In the midst of our national debate about healthcare reform, people on both sides of the debate seem to pick and choose among the facts and myths about the nationalized healthcare available in a number of other countries. The fact is that every nationalized health care system in the world is battling issues of rapidly rising costs and decreasing access to care. But, these systems also have some very attractive benefits. So, let’s take a look at the pro’s and con’s of the Norwegian system.
Michael Tanner, the director of health and welfare studies at the Cato Institute, is the coauthor of Healthy Competition: What’s Holding Back Health Care and How to Free It and the author of this series:
All Norwegians are insured by the National Insurance Scheme. This is a universal, tax-funded, single-payer health system. Compared to France, Italy, Spain and Japan, Norway has the most centralized system.
Percent Insured. 100%. All Norwegian citizens and residents are covered.
Funding. The National Insurance Scheme is funded by general tax revenues. There is no earmarked tax for health care. The Norwegian tax burden is 45% of GDP. The government sets a global budget limiting overall health expenditures and capital investment.
Private Insurance. Norwegians can opt out of the the government system and pay out-of-pocket. Many pay out-of-pocket and travel to a foreign country for medical care when waiting lists are long.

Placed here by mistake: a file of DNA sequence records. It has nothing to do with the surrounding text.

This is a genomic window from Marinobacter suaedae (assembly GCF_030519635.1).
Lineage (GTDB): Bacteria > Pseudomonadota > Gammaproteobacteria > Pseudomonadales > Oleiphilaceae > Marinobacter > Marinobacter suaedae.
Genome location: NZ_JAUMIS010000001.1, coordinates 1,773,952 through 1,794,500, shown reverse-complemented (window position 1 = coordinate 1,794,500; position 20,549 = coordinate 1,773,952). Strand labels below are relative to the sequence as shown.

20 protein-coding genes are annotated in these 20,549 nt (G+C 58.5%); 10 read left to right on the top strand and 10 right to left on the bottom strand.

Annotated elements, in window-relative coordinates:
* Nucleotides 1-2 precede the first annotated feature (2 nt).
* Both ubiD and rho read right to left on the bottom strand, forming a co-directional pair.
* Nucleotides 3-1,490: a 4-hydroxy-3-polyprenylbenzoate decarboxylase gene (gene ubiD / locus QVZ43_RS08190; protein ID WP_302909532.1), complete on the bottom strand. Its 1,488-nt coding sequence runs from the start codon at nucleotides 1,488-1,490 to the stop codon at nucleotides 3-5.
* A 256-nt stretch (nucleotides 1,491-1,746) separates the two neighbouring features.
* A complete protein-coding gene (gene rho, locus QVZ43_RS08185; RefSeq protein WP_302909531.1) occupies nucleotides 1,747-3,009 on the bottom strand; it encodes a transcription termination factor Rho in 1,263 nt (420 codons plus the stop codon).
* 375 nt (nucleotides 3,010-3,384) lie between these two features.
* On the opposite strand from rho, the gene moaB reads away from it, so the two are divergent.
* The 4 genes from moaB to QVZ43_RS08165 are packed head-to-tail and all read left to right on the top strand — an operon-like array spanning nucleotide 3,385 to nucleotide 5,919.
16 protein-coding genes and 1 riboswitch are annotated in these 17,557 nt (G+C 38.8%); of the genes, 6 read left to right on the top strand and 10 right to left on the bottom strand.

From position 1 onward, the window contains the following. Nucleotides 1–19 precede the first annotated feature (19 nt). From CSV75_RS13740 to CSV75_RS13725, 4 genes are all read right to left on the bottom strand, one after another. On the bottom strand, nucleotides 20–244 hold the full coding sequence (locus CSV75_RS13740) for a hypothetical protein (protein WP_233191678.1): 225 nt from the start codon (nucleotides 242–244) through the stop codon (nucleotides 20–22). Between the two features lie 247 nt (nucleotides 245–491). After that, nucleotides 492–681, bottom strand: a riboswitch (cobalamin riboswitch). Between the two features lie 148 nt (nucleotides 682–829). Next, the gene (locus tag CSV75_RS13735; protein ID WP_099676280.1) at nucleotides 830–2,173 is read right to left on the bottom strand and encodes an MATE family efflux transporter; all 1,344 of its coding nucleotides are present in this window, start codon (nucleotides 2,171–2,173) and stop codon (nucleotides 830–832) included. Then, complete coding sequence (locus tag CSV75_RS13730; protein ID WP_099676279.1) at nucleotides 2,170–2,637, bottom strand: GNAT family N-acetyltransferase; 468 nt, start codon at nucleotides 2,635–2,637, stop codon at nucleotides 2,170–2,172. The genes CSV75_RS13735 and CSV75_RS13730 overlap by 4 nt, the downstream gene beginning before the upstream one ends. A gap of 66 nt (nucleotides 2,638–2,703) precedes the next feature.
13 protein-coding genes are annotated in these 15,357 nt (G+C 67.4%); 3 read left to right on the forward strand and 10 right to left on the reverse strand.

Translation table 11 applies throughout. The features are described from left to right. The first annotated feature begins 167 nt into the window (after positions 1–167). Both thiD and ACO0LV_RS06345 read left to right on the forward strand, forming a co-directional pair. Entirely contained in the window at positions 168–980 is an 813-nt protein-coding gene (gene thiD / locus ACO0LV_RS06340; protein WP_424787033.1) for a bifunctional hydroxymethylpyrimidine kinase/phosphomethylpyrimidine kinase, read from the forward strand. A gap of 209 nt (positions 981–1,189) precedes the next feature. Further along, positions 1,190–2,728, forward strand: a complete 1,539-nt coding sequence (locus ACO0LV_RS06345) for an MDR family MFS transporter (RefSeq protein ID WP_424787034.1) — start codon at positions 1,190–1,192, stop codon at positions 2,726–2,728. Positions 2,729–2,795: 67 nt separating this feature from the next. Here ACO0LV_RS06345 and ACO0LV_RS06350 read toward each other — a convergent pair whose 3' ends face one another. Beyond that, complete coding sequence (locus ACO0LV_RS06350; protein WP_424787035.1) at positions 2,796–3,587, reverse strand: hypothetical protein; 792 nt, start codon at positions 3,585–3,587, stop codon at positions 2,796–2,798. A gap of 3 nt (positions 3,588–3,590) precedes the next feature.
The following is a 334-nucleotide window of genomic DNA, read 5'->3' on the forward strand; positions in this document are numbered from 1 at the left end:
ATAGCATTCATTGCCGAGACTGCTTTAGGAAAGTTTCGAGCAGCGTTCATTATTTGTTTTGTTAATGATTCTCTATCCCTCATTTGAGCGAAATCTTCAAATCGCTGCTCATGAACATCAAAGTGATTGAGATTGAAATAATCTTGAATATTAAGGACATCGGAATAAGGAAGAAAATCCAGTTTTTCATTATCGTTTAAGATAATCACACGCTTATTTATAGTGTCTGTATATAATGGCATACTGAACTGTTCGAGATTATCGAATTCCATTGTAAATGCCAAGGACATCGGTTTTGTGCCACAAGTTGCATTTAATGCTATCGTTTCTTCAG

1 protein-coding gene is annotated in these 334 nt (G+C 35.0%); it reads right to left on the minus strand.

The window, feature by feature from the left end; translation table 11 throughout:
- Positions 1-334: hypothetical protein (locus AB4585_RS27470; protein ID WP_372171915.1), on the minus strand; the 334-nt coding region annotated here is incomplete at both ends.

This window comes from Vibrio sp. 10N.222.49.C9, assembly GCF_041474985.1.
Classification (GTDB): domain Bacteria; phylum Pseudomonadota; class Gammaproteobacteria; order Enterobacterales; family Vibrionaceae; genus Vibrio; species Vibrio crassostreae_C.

Physician Compensation. Hospital and nonhospital physicians generally are paid on a salaried basis. Some specialists can receive an annual grant and fee-for-service payments. Reimbursement rates, however, are set by the government and, unlike in France, the physician can not charge higher rates than the centrally-set reimbursement rate.
Physician Choice. Patients choose general practitioners (GPs) from a government list. These GPs then act as gatekeepers for specialist services. Patients can only switch GPs twice per year and only if there is no waiting list for the requested GP.
Copayment/Deductibles. There are no copayments for hospitals stays or drugs. There are small copayments for outpatient treatment.
Waiting Times. There are significant waiting times for many procedures. Many Norwegians often go abroad for medical treatments. The average weight for a hip replacement is more than 4 months. “Approximately 23 percent of all patients referred for hospital admission have to wait longer than three months for admission.” Also, care can be denied if it is not deemed to be cost-effective.
Benefits. Very generous. The program also provides sick pay. “As Michael Moore has noted, the Norwegian system will even pay for ‘spa treatments’ in some cases.”
Here are links to the entire series: The Grass Is Not Always Greener: A Look at National Health Care Systems Around the World